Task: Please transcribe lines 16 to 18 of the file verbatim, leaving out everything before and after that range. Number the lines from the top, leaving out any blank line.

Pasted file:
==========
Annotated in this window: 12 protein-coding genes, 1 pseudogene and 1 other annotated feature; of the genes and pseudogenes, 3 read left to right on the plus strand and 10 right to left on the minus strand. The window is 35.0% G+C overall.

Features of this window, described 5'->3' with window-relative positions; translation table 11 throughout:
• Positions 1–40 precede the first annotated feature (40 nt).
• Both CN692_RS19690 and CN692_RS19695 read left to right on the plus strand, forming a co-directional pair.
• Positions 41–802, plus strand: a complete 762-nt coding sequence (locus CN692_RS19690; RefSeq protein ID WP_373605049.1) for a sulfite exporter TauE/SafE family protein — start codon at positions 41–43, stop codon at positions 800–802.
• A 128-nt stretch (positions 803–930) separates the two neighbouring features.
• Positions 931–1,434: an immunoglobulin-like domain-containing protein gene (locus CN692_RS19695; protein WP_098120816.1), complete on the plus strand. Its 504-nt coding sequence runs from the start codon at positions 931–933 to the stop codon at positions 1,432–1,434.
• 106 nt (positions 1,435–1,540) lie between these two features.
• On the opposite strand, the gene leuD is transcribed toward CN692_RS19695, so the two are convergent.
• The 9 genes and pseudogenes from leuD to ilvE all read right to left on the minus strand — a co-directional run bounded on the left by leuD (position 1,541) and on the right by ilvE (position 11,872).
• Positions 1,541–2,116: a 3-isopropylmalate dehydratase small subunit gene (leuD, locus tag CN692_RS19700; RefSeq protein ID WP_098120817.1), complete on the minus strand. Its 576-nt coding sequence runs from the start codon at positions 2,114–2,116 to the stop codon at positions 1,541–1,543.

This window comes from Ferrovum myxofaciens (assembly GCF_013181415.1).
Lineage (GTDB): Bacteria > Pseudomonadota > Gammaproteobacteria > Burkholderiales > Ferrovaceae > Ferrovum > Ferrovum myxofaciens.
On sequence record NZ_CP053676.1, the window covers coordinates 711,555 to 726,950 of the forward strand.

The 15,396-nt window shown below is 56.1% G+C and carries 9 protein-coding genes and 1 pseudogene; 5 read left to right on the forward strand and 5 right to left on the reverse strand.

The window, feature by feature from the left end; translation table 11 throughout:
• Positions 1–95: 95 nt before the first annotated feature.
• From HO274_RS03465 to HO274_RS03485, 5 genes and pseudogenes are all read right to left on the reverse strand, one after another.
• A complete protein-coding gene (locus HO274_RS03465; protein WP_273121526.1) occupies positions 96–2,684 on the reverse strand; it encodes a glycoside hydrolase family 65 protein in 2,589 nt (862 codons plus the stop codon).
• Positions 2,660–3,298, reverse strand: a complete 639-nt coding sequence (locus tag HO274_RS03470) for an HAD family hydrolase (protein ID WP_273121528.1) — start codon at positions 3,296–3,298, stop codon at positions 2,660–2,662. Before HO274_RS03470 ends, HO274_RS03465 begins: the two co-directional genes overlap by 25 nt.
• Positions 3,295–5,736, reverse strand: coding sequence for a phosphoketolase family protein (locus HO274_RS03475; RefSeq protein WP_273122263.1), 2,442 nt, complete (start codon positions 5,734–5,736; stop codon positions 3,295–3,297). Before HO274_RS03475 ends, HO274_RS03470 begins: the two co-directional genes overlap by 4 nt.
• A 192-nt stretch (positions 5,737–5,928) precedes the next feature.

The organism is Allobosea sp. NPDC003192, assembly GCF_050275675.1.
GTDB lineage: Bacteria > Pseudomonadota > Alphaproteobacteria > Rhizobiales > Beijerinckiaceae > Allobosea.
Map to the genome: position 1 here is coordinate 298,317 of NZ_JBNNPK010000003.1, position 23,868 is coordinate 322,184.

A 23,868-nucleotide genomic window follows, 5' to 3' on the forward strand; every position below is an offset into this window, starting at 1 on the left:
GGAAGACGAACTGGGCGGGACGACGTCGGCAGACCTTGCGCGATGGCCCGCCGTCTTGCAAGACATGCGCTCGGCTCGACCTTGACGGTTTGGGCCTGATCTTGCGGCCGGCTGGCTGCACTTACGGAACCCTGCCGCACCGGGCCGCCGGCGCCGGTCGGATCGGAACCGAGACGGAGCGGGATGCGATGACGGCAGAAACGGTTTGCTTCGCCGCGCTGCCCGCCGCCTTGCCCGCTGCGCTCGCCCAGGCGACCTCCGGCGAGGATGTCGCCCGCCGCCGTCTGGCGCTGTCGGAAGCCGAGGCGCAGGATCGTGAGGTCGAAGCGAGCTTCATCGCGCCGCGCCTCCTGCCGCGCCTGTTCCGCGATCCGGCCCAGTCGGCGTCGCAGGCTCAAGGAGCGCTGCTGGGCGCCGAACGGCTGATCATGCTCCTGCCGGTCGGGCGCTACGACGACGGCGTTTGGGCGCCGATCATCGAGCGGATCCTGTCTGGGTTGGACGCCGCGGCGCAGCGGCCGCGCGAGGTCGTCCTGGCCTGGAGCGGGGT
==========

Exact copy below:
The window, feature by feature from the left end; translation table 11 throughout:
• Positions 1–95: 95 nt before the first annotated feature.
• From HO274_RS03465 to HO274_RS03485, 5 genes and pseudogenes are all read right to left on the reverse strand, one after another.